The hospital will be inaugurated by the Uttar Pradesh Chief Minister on Monday evening.
Owing to the dynamic upsurge in the number of cases in the city, over 1000 cases a day, King George's Medical University has decided to open up a new dedicated COVID hospital in the Rehabilitation and Artificial Limb Centre. This 320-bed facility will be inaugurated by the Chief Minister on Monday evening and will boost up the medical and treatment facilities in the city, strengthening its defence against the virus.
Facilities at the hospital
The new hospital at KGMU is equipped with 100 intensive care units, including 6 each for PICU and NICU. The other remaining beds have oxygen facilities and can be used HDU or high dependency beds as well. With 4 operation theatres, 1 labour room, the new facility will boost the treatment facility of severe cases as well. Additional facilities of dialysis, USG, Echo, CRRT and X-Ray will also be made available for the patients. Other benefits, such as pharmacy, pathological and microbiological facilities, a kitchen, laundry, and mortuary would also be present.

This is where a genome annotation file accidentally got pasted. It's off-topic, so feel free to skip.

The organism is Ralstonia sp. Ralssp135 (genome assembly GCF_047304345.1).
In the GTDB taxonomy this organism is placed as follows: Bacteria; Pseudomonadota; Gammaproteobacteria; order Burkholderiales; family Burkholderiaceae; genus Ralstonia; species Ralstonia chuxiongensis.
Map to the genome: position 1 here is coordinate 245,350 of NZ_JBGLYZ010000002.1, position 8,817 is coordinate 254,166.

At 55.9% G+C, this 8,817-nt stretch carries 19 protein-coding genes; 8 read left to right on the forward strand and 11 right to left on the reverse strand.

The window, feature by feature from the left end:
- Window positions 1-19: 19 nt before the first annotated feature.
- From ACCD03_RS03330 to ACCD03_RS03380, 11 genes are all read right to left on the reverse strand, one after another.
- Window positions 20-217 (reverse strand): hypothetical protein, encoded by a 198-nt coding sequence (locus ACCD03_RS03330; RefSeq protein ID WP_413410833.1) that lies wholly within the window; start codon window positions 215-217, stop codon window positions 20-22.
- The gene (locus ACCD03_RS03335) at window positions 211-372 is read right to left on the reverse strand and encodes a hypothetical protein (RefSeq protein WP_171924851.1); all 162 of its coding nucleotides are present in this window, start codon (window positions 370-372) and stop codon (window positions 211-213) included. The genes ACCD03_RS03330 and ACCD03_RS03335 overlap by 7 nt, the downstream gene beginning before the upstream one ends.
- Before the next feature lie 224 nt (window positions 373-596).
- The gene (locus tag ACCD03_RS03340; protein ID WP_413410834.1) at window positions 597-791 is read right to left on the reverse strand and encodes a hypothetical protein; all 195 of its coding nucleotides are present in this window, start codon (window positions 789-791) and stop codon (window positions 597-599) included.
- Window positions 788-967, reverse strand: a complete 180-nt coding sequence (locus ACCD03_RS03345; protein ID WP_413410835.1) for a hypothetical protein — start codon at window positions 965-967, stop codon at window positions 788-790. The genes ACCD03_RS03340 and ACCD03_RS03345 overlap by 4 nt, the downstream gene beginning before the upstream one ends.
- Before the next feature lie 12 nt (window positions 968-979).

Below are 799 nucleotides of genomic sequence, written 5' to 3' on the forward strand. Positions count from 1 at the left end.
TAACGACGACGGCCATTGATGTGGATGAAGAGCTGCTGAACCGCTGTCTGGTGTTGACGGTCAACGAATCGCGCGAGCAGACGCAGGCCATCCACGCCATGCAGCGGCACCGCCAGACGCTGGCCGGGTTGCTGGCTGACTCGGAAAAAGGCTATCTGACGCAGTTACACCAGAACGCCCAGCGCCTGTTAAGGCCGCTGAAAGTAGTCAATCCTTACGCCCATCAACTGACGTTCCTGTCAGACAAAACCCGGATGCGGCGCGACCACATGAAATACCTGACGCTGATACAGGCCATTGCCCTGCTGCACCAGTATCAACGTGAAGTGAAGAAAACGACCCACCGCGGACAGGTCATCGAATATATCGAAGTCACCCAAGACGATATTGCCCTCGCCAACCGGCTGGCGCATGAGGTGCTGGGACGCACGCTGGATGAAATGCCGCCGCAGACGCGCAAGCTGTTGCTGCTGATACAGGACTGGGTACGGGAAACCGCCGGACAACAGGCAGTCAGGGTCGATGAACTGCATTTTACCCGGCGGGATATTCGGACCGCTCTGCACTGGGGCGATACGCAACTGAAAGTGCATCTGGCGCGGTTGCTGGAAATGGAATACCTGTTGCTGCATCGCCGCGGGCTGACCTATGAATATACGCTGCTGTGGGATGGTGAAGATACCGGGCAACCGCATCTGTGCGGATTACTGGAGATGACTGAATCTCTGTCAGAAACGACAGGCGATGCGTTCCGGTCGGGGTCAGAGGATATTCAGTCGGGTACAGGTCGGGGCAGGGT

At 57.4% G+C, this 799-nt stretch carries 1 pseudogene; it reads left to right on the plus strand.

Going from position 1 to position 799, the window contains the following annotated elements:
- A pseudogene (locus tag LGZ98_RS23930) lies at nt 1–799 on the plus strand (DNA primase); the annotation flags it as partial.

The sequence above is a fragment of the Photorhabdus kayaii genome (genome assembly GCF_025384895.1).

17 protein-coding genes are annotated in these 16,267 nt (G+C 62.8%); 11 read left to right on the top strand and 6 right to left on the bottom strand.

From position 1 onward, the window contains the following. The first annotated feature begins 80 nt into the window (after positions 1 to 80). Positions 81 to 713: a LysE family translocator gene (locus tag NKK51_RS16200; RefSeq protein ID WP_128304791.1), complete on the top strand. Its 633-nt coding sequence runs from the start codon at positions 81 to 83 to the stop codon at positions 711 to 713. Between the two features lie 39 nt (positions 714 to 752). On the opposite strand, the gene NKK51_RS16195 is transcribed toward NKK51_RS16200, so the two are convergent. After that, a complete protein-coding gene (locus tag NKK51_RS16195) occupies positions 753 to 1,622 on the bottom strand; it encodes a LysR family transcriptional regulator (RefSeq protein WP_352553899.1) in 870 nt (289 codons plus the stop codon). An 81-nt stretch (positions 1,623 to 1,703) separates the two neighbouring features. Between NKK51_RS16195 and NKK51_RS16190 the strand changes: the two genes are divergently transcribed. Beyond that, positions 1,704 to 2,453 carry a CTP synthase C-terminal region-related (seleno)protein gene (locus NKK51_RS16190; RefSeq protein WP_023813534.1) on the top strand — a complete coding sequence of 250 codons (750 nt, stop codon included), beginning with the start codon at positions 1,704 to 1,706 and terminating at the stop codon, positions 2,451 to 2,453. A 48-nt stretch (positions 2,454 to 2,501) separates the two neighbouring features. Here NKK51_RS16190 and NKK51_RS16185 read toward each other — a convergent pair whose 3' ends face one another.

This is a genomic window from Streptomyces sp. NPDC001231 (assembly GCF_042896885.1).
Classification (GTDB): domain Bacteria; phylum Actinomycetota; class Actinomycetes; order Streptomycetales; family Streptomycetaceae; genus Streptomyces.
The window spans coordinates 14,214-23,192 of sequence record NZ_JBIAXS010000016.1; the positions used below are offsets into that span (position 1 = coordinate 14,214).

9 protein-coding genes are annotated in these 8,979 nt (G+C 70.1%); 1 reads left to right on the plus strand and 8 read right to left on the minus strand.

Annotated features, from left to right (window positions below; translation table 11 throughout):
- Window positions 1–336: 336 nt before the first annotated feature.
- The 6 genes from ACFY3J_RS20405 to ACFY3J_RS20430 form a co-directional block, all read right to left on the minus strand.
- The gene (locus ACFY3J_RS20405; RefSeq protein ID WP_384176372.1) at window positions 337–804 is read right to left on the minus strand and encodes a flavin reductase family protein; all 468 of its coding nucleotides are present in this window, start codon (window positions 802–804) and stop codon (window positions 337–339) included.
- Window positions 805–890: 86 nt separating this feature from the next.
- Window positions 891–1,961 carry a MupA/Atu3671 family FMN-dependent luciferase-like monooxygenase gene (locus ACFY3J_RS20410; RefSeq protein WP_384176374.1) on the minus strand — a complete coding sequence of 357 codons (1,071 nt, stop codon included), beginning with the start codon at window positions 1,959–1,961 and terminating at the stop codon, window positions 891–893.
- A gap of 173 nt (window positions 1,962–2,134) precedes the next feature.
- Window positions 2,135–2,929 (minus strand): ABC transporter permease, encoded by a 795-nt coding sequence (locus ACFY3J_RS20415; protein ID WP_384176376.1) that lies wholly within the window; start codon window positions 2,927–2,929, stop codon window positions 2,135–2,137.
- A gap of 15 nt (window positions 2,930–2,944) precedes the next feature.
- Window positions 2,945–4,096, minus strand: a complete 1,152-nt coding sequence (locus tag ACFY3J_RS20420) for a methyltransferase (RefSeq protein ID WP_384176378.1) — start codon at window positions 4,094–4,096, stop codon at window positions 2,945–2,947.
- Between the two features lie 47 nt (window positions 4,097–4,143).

This decision was undertaken not only because the city is dealing with an exponential rise of transmissions, piling the caseload but also because the COVID care facility in the KGMU campus was run at the Infectious Diseases Hospital which made the non-COVID staff vulnerable to the virus as well. As many as 300 staffers, including doctors and front line coronavirus warriors and other employees of the hospital, were infected with the virus infection. The new facility is located in the RALC building which earlier housed 3 departments related to orthopaedics, artificial limbs, and rehabilitation and rheumatology.
Lucknow is currently dealing with 8,542 active cases in city hospitals, including those in both home isolation and in other COVID care facilities. As the daily average crosses the 1000 mark in the city, the transmission rate has been determined at 2.4%. With 23,520 recoveries and 437 virus fatalities, Lucknow is within the clutches of the deadly coronavirus.
This shift to the periphery will arrest the spread of virus within the campus and the increased facilities from the current 216 beds, 60 ICUs, 40 HDUs, and 116 isolation beds to improved facilities and equipment will boost the treatment facilities. The inauguration of the facility was delayed due to the employees' resistance to convert the RALC building into a COVID centre.